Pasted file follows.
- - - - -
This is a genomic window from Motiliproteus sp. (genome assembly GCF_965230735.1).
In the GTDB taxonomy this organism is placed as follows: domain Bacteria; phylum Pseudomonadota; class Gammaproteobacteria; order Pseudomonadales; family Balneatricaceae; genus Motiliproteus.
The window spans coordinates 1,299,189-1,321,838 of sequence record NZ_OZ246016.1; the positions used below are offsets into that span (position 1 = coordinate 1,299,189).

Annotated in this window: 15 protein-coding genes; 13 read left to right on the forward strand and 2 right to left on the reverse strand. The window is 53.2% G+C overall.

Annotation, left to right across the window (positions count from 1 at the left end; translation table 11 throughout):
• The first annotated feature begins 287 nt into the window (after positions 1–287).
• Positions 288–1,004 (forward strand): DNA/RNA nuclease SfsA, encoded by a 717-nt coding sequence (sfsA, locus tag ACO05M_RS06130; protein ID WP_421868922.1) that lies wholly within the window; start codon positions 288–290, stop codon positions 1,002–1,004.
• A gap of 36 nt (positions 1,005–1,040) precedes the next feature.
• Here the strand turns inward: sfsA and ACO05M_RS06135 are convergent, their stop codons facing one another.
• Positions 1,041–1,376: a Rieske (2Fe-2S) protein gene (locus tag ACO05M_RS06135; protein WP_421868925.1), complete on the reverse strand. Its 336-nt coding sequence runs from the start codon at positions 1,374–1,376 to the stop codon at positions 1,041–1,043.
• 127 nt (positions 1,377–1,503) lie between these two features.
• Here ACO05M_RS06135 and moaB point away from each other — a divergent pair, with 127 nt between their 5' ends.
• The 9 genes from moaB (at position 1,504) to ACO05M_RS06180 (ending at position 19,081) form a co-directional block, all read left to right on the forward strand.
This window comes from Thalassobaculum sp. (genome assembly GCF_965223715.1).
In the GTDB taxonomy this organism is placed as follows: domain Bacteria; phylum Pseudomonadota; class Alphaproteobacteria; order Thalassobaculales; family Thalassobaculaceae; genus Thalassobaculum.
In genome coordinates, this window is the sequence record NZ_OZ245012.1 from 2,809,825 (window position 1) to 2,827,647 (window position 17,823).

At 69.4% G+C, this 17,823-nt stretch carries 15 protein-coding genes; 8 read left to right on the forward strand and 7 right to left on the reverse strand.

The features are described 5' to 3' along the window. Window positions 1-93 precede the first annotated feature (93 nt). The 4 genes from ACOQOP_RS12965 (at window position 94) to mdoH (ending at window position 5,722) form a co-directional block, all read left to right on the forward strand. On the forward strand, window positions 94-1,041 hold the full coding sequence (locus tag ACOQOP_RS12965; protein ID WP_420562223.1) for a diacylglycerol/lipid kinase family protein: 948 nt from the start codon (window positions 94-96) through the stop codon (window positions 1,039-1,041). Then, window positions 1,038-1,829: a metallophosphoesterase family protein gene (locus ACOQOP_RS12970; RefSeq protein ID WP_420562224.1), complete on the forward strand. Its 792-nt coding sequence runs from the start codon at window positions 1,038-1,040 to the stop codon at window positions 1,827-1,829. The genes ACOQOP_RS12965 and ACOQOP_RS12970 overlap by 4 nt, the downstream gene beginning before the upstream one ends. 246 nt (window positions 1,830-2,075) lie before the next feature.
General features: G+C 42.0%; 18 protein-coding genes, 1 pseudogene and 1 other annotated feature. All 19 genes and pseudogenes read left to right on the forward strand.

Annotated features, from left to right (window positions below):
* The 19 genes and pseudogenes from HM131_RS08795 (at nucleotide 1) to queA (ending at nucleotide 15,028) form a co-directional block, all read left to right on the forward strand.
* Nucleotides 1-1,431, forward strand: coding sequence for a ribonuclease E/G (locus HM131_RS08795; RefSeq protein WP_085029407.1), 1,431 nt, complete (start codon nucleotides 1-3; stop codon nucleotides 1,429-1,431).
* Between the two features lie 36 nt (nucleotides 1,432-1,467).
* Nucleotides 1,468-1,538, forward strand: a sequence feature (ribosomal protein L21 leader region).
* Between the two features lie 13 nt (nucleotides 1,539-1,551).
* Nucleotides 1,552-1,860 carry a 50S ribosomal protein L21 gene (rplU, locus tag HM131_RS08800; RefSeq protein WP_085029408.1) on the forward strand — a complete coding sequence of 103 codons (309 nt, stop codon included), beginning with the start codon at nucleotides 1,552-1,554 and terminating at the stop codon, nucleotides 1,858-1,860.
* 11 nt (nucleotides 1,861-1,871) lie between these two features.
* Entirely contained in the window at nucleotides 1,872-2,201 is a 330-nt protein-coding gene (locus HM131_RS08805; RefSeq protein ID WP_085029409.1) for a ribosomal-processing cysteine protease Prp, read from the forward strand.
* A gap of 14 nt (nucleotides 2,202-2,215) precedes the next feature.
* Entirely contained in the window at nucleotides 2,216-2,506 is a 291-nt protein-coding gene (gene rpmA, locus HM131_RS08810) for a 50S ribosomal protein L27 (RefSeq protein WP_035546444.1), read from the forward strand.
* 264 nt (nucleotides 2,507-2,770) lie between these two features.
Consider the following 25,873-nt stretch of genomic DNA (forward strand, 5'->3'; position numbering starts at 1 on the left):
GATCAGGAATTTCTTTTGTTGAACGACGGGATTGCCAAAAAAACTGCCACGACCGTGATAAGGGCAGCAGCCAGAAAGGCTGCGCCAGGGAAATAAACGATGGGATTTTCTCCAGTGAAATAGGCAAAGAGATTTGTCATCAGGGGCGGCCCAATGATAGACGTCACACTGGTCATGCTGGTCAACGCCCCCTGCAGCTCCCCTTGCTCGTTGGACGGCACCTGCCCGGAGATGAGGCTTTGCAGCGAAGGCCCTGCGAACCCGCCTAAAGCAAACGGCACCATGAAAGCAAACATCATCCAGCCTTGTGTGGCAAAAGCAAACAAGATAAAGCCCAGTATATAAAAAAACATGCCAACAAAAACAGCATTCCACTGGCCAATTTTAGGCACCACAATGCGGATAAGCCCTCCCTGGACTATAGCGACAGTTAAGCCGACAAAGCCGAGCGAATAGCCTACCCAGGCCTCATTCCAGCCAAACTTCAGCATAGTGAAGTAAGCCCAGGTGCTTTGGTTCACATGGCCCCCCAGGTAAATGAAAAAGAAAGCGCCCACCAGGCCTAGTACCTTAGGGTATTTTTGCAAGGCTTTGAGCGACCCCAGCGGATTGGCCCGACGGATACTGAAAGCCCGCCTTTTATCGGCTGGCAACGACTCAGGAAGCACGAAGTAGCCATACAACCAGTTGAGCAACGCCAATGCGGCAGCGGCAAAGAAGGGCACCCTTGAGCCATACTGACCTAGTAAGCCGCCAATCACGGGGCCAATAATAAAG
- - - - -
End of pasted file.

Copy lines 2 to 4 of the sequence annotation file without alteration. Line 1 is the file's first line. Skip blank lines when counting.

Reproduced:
In the GTDB taxonomy this organism is placed as follows: domain Bacteria; phylum Pseudomonadota; class Gammaproteobacteria; order Pseudomonadales; family Balneatricaceae; genus Motiliproteus.
The window spans coordinates 1,299,189-1,321,838 of sequence record NZ_OZ246016.1; the positions used below are offsets into that span (position 1 = coordinate 1,299,189).

Annotated in this window: 15 protein-coding genes; 13 read left to right on the forward strand and 2 right to left on the reverse strand. The window is 53.2% G+C overall.